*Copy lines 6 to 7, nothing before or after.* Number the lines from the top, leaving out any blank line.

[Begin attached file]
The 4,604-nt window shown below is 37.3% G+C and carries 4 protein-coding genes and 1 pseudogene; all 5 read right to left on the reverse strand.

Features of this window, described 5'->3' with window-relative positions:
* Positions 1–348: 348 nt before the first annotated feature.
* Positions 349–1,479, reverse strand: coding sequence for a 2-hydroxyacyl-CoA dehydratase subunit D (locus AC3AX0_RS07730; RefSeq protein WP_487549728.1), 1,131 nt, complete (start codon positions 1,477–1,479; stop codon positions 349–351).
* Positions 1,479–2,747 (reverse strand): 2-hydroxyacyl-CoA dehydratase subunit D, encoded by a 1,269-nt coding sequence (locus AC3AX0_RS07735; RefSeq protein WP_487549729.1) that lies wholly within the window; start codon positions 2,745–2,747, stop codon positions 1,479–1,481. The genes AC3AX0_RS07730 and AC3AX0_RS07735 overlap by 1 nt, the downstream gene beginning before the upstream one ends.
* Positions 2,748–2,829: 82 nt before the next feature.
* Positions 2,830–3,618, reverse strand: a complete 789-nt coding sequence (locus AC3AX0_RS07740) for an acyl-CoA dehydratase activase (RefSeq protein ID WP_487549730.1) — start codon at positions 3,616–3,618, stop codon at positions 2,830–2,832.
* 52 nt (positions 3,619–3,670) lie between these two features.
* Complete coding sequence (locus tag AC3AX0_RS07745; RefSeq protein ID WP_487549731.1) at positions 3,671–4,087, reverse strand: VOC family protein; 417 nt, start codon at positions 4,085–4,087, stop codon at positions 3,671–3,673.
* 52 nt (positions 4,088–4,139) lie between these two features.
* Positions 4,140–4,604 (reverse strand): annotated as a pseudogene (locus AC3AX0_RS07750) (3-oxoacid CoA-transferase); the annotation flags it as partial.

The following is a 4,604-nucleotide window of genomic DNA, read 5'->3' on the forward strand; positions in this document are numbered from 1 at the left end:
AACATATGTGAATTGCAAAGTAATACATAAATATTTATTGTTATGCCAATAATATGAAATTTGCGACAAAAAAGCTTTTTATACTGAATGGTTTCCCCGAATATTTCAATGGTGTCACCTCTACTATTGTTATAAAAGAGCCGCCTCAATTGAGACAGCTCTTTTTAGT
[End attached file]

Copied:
* Positions 2,748–2,829: 82 nt before the next feature.
* Positions 2,830–3,618, reverse strand: a complete 789-nt coding sequence (locus AC3AX0_RS07740) for an acyl-CoA dehydratase activase (RefSeq protein ID WP_487549730.1) — start codon at positions 3,616–3,618, stop codon at positions 2,830–2,832.